Mr. Calhoun, who is set to become CEO on Jan. 13, has been a Boeing director since 2009. He spent 26 years at GE, including running its aircraft engine business.
At Blackstone, he has confronted other major corporate crises. He is credited with turning around the fortunes of Nielsen Holdings PLC after being put in charge of the market research and measurement company. He later became chairman of Caterpillar Inc.'s board weeks after federal agents raided the heavy machinery maker's Illinois headquarters. Both he and Mr. Muilenburg are on Caterpillar's board.
Directors and executives who have worked with Mr. Calhoun say his experience will help Boeing overcome its problems. Inside boardrooms, his personality looms large, and he became increasingly assertive inside Boeing's boardroom as problems mounted this year, his colleagues have said.
Mr. Smith, who has spent most of his career at Boeing except for a stint running investor relations at Raytheon Co, is well respected by the investment community. As Boeing's finance chief, he expanded his role in recent years to reduce risk on the company's balance sheet and focus on a raft of efficiency measures, He also has led efforts to realign production and negotiate customer compensation following the MAX grounding.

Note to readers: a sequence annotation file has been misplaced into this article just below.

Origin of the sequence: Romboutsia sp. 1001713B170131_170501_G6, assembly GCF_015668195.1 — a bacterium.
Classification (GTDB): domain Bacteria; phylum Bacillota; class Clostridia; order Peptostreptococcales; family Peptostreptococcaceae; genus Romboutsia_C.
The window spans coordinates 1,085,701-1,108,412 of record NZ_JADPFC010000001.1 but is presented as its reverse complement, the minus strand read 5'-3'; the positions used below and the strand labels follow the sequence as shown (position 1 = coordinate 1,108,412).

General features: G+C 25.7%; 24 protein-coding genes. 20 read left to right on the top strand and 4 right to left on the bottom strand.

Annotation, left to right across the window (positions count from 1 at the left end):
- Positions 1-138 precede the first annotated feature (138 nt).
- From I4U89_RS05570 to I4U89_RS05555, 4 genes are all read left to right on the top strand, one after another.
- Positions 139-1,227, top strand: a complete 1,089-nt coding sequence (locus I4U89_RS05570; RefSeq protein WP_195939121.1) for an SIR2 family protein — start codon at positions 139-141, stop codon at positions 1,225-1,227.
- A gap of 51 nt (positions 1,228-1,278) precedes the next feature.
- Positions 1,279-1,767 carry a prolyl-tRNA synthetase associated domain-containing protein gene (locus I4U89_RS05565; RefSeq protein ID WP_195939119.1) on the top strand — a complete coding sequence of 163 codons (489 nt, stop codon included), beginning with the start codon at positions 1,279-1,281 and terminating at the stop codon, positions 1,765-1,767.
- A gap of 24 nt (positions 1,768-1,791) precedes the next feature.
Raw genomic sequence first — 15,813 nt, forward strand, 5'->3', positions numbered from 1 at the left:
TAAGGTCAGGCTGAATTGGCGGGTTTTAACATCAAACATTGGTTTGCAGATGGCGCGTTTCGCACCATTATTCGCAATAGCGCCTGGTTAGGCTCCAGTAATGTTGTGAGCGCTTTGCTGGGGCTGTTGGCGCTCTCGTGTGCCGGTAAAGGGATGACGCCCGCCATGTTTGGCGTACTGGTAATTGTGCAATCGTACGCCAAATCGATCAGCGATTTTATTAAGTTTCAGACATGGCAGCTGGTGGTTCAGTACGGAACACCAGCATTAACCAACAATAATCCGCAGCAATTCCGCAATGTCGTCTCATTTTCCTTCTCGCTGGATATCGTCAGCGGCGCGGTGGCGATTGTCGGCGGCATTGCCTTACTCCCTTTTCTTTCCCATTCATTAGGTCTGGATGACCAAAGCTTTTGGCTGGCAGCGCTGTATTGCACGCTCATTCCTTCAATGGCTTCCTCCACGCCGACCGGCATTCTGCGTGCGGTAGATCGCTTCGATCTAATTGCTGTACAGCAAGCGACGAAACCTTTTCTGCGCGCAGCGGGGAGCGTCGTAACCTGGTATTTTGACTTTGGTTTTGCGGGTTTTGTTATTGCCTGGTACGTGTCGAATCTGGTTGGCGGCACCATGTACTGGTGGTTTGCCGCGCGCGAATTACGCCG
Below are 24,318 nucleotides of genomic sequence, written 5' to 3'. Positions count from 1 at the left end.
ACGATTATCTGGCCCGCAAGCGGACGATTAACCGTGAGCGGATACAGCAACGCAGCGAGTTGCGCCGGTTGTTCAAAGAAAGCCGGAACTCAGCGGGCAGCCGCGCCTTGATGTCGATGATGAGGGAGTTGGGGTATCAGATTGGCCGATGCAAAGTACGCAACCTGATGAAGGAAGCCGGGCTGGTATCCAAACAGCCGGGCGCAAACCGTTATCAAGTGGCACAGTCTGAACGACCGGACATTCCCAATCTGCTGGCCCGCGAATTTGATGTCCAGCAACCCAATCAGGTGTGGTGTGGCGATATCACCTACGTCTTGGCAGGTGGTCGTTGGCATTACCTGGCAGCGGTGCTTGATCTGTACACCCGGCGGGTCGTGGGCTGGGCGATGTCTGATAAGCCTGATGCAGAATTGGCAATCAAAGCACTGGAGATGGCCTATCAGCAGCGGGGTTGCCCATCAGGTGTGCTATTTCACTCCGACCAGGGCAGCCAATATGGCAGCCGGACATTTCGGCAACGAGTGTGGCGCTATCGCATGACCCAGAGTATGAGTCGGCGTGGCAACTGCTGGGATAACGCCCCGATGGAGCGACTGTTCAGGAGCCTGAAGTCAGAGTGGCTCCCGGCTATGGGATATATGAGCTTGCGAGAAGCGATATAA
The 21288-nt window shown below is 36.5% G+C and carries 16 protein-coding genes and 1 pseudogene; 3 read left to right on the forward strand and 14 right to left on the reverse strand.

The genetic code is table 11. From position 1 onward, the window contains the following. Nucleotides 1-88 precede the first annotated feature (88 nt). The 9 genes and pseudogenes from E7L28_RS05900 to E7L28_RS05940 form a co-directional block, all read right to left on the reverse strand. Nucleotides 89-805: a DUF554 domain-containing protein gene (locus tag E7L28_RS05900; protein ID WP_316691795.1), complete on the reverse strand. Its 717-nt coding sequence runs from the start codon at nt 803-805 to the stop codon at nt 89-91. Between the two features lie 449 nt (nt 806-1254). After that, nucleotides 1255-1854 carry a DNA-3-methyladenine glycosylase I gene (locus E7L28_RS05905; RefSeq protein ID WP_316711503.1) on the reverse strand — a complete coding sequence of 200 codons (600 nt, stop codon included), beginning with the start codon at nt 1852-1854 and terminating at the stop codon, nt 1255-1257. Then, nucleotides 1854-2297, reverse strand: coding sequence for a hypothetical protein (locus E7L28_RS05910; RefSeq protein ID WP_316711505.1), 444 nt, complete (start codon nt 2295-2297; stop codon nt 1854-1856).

On Monday, Mr. Smith pledged to help "chart a new direction for Boeing," in a note to staff viewed by The Wall Street Journal.
He isn't joining the company's board, more than half of whose members were directors when the decision was made in 2011 to proceed with the 737 MAX rather than counter rival Airbus SE with an all-new airplane. The board's makeup has prompted criticism from some investors and analysts that Boeing needs to reset its internal culture.
Larry Kellner, a veteran airline executive who has been on the Boeing board since 2011, will take over from Mr. Calhoun as chairman.
Mr. Muilenburg's defense of Boeing's development of the MAX after the second crash in March made him a target of criticism, though he subsequently apologized to victims' families on multiple occasions and acknowledged Boeing made mistakes.